The University of Tennessee’s Center for Educational Leadership coordinates and facilitates the Tennessee Rural Principals Network (TRPN) on behalf of the Tennessee Department of Education. The TRPN is a state-wide initiative to connect school leaders in the rural setting from across the Volunteer State and to provide collaborative professional learning experiences to build the capacity and effectiveness of rural school principals across Tennessee. The first cohort of the Tennessee Rural Principals Network began in the fall of 2018, and continues today. The second TRPN cohort starts their journey together in January, 2020.
The Center for Educational Leadership has developed a detailed instructional leadership model to support the Tennessee Rural Principals Network (in conjunction with its research and support partner the American Institutes for Research), called the Principal Leading + Learning Framework.
The exhibit below illustrates the Theory of Action for our Principal Leading + Learning instructional leadership model, which integrates what we know about adult learning and leadership and organizational development and assumes that leaders improve practice best by solving real problems in their schools. Principal Leading + Learning provides blended professional learning activities coupled with frequent networking opportunities—through in-person professional learning, virtual one-on-one coaching, and mastermind small groupings—strengthening principals’ competencies and skills through application and simultaneously addressing a problem of practice in their schools. This framework facilitates the development of strong leadership practices at the individual and collective level, which will significantly improve student outcomes.
Exhibit 1. Principal Leading + Learning Theory of Action
The Principal Leading + Learning approach leverages the strengths of the University of Tennessee’s Center for Educational Leadership and the American Institutes for Research (AIR) and translates into practice what we know from research and what is represented in standards. This approach will be used by the professional development team, including representatives from UTK and AIR. Our theory is that student performance, school culture, and relational trust will improve in schools when leaders engage others in transparent, continuous improvement processes and that leaders will grow through networked and job-embedded learning experiences. Through the TRPN, principals will meet the following project objectives:
- Identify an instructionally focused problem of practice based on data: Rural school principals will gather, analyze, and reflect on school data with others to identify a strategic, “adaptive” problem within the school that will be addressed through continuous improvement. An adaptive problem is one that requires organizational/cultural changes to reach an important goal (Heifetz, 1998). An instructionally focused problem is one concerning teaching and learning. This is the principals’ problem of practice that will guide their engagement in the improvement cycle.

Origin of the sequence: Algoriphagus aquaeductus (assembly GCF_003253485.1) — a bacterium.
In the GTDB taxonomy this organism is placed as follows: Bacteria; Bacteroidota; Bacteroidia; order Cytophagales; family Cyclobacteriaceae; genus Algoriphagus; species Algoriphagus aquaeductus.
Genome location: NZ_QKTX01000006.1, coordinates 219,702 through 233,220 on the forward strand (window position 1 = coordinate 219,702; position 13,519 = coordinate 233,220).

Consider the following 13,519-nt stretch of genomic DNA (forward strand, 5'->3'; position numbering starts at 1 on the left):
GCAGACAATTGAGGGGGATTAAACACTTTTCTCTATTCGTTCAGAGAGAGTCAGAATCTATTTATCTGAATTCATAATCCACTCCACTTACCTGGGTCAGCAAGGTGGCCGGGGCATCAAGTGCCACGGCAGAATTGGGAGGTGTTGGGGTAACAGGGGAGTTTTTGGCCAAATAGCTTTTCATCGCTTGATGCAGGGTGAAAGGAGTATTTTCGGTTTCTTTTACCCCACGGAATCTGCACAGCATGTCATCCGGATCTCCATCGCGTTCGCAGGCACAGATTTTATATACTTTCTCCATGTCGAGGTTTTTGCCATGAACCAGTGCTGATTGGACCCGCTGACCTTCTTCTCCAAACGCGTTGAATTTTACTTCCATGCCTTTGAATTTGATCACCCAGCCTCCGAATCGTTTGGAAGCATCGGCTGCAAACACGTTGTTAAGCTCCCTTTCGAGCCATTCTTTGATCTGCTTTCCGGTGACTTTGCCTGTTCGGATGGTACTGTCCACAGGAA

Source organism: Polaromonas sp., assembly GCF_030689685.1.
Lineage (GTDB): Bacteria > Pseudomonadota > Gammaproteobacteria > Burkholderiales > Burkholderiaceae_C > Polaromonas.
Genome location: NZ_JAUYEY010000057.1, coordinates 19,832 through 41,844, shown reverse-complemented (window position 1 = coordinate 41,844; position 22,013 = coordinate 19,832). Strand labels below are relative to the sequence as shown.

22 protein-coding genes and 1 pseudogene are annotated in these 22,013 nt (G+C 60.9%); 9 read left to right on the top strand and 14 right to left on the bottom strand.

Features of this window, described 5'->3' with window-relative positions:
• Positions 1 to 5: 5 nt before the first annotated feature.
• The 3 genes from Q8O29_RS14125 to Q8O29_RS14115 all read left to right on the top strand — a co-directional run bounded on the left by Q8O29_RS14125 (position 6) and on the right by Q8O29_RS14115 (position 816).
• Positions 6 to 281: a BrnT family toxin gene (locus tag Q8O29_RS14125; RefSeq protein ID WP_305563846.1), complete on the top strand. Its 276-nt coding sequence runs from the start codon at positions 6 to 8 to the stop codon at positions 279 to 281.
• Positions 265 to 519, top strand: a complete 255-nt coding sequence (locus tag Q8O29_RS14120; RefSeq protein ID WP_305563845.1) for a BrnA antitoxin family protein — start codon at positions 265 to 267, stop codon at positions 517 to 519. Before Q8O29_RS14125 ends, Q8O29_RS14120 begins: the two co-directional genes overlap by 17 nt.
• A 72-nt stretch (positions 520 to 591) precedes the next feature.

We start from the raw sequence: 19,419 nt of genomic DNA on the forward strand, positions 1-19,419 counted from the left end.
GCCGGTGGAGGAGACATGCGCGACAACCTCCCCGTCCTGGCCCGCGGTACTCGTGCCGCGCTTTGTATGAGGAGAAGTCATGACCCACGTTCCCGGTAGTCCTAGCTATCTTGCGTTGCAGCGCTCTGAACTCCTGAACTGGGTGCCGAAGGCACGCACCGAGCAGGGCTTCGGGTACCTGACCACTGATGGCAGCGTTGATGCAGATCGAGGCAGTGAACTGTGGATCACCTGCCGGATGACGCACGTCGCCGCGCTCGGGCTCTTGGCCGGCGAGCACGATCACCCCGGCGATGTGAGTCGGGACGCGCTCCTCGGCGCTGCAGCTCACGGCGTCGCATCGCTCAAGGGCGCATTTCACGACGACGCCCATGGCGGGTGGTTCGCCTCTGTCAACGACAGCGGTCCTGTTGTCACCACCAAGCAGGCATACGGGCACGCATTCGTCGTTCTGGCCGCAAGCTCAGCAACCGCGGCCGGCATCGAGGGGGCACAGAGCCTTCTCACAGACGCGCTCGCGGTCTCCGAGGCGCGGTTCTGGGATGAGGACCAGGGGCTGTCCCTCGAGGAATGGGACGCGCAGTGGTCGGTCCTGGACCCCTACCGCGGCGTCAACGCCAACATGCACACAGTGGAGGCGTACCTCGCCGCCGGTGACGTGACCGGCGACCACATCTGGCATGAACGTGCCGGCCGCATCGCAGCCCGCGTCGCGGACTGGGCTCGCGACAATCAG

- Engage in improvement cycles: Rural school principals will engage with colleagues, coaches, and school-level staff in an improvement cycle to narrow the problem of practice, identify its causes, make plans, implement plans, and test results. The continuous improvement cycle will be supported through in-person convenings and virtual coaching. The Plan, Do, Study, Act (PDSA) cycle will be used during Network activities, but the PDSA cycle will be adapted so that principals revisit aspects of the problem and cycle during its implementation (i.e., a nonlinear approach to continuous improvement).
- Build leadership skills within the TEAM administrative rubric: Through professional learning, networked dialogue, leadership coaching and scaffolded implementation, rural principals can expect to learn about and build skills in areas defined by the TEAM rubric, and their coaching plans will be organized around TEAM rubric skills: capacity building (A1), data analysis and use (A2), leveraging educator’s strengths (B1), and ownership (B4).
- Distribute leadership to provide instructionally focused support: Rural principals will distribute leadership strategically to begin solving the problem of practice by considering staff motivation, learning needs, time allocations, and politics; organizational and community capacities and policies/procedures; and their own capacities for change.
The following conceptual framework visually illustrates the interconnected professional growth strategies between and among three delivery structures and two related learning strands:
Exhibit 2. Principal Leading + Learning Conceptual Framework
This framework recognizes the need for the development of critical leadership skills and capabilities, while also acknowledging that the best way to develop and hone those skills in in the context of leading. Therefore, the Principal Leading + Learning Model purposefully emphasizes application of leadership skills toward addressing specific problems of practice and executing against very clear school improvement goals.
Utilizing the Principal Leading + Learning model, with its synergistic combination of three levels of interaction (individual, small communities, and whole network) coupled with two complementary learning strands (leadership capacity building and school improvement activities) allows for targeted, measurable, and impactful learning for all Tennessee Rural Principals Network participants to enhance and grow their instructional leadership competencies and increase student academic success at their school.
The original news release regarding the Tennessee Rural Principals Network can be viewed at the Tennessee Department of Education’s website: